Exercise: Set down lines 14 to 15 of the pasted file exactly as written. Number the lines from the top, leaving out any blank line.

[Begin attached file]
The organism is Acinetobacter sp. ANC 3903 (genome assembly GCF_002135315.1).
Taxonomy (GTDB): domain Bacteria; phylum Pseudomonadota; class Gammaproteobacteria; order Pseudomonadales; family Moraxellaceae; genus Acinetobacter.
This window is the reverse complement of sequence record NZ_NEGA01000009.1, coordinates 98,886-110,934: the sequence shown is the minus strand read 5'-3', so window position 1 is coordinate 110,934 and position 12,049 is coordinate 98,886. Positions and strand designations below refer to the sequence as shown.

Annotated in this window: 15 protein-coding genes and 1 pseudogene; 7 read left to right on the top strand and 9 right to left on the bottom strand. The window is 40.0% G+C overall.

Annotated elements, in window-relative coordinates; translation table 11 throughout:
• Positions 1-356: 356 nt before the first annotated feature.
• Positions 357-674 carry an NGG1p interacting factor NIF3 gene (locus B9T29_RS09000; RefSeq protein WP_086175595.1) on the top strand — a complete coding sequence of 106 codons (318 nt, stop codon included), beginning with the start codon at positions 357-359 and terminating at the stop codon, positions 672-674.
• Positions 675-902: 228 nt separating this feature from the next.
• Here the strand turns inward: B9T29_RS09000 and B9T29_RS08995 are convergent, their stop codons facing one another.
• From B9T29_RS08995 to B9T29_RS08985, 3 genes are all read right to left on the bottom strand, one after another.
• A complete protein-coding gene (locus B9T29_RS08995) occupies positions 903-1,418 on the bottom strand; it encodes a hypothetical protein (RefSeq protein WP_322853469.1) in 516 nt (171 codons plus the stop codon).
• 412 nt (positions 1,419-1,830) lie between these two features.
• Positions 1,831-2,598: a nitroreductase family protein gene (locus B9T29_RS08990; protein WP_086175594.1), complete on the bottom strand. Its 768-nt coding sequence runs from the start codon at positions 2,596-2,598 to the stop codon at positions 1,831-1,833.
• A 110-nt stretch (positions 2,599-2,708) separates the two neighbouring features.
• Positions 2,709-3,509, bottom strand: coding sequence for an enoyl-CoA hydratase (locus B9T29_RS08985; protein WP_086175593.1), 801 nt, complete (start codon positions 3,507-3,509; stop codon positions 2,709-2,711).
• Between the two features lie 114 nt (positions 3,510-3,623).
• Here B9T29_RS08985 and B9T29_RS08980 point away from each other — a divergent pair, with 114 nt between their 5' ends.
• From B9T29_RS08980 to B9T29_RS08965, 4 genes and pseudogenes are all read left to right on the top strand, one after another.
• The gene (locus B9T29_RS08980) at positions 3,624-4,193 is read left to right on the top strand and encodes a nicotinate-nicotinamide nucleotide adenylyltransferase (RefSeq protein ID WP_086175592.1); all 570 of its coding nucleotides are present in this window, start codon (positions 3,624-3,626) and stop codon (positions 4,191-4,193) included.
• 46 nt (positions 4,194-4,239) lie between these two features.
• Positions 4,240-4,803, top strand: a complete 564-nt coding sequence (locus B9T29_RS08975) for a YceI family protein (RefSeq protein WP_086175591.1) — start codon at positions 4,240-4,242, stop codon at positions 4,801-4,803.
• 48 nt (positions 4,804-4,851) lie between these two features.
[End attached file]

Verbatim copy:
• A 110-nt stretch (positions 2,599-2,708) separates the two neighbouring features.
• Positions 2,709-3,509, bottom strand: coding sequence for an enoyl-CoA hydratase (locus B9T29_RS08985; protein WP_086175593.1), 801 nt, complete (start codon positions 3,507-3,509; stop codon positions 2,709-2,711).